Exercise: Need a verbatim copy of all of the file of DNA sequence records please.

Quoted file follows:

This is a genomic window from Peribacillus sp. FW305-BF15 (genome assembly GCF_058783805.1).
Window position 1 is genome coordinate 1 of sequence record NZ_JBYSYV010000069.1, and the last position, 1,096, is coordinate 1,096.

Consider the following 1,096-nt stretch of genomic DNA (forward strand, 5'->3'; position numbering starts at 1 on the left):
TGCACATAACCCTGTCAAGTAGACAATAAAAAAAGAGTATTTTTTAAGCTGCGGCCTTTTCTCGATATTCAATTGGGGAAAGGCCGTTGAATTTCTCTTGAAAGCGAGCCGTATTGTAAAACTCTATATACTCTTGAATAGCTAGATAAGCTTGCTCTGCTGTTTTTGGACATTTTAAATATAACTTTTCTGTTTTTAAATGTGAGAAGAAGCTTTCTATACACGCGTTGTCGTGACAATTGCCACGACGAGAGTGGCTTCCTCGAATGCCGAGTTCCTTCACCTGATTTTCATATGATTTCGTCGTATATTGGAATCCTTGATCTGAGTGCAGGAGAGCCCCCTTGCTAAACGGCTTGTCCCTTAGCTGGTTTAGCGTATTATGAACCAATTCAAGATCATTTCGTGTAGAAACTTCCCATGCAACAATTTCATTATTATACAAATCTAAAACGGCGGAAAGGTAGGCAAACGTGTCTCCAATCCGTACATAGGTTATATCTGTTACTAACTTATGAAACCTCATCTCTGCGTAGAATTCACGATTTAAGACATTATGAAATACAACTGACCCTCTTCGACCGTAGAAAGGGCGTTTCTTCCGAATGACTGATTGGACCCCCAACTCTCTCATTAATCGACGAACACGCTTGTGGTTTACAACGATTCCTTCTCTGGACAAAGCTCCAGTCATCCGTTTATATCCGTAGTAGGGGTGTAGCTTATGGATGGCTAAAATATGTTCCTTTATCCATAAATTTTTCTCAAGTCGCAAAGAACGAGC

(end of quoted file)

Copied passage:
This is a genomic window from Peribacillus sp. FW305-BF15 (genome assembly GCF_058783805.1).
Window position 1 is genome coordinate 1 of sequence record NZ_JBYSYV010000069.1, and the last position, 1,096, is coordinate 1,096.

Consider the following 1,096-nt stretch of genomic DNA (forward strand, 5'->3'; position numbering starts at 1 on the left):
TGCACATAACCCTGTCAAGTAGACAATAAAAAAAGAGTATTTTTTAAGCTGCGGCCTTTTCTCGATATTCAATTGGGGAAAGGCCGTTGAATTTCTCTTGAAAGCGAGCCGTATTGTAAAACTCTATATACTCTTGAATAGCTAGATAAGCTTGCTCTGCTGTTTTTGGACATTTTAAATATAACTTTTCTGTTTTTAAATGTGAGAAGAAGCTTTCTATACACGCGTTGTCGTGACAATTGCCACGACGAGAGTGGCTTCCTCGAATGCCGAGTTCCTTCACCTGATTTTCATATGATTTCGTCGTATATTGGAATCCTTGATCTGAGTGCAGGAGAGCCCCCTTGCTAAACGGCTTGTCCCTTAGCTGGTTTAGCGTATTATGAACCAATTCAAGATCATTTCGTGTAGAAACTTCCCATGCAACAATTTCATTATTATACAAATCTAAAACGGCGGAAAGGTAGGCAAACGTGTCTCCAATCCGTACATAGGTTATATCTGTTACTAACTTATGAAACCTCATCTCTGCGTAGAATTCACGATTTAAGACATTATGAAATACAACTGACCCTCTTCGACCGTAGAAAGGGCGTTTCTTCCGAATGACTGATTGGACCCCCAACTCTCTCATTAATCGACGAACACGCTTGTGGTTTACAACGATTCCTTCTCTGGACAAAGCTCCAGTCATCCGTTTATATCCGTAGTAGGGGTGTAGCTTATGGATGGCTAAAATATGTTCCTTTATCCATAAATTTTTCTCAAGTCGCAAAGAACGAGC